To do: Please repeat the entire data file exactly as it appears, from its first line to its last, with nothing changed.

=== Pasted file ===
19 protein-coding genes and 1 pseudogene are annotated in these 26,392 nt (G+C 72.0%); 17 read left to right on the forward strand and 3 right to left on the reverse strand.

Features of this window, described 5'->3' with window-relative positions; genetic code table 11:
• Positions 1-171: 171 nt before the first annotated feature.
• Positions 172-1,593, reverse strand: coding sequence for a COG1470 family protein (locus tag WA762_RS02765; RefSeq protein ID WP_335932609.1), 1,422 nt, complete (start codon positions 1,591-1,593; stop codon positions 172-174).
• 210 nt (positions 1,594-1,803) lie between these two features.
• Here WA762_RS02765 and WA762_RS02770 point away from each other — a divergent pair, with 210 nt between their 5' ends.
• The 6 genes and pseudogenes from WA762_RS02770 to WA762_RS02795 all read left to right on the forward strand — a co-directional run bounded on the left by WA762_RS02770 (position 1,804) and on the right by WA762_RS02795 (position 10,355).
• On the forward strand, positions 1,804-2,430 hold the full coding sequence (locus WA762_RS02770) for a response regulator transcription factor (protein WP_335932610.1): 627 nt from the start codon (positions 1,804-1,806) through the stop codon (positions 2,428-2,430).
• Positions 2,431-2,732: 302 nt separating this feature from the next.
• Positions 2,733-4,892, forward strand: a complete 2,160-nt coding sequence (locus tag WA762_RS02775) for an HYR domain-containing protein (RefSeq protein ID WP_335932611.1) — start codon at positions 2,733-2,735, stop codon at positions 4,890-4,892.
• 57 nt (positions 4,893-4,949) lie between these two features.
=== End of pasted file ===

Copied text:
19 protein-coding genes and 1 pseudogene are annotated in these 26,392 nt (G+C 72.0%); 17 read left to right on the forward strand and 3 right to left on the reverse strand.

Features of this window, described 5'->3' with window-relative positions; genetic code table 11:
• Positions 1-171: 171 nt before the first annotated feature.
• Positions 172-1,593, reverse strand: coding sequence for a COG1470 family protein (locus tag WA762_RS02765; RefSeq protein ID WP_335932609.1), 1,422 nt, complete (start codon positions 1,591-1,593; stop codon positions 172-174).
• 210 nt (positions 1,594-1,803) lie between these two features.
• Here WA762_RS02765 and WA762_RS02770 point away from each other — a divergent pair, with 210 nt between their 5' ends.
• The 6 genes and pseudogenes from WA762_RS02770 to WA762_RS02795 all read left to right on the forward strand — a co-directional run bounded on the left by WA762_RS02770 (position 1,804) and on the right by WA762_RS02795 (position 10,355).
• On the forward strand, positions 1,804-2,430 hold the full coding sequence (locus WA762_RS02770) for a response regulator transcription factor (protein WP_335932610.1): 627 nt from the start codon (positions 1,804-1,806) through the stop codon (positions 2,428-2,430).
• Positions 2,431-2,732: 302 nt separating this feature from the next.
• Positions 2,733-4,892, forward strand: a complete 2,160-nt coding sequence (locus tag WA762_RS02775) for an HYR domain-containing protein (RefSeq protein ID WP_335932611.1) — start codon at positions 2,733-2,735, stop codon at positions 4,890-4,892.
• 57 nt (positions 4,893-4,949) lie between these two features.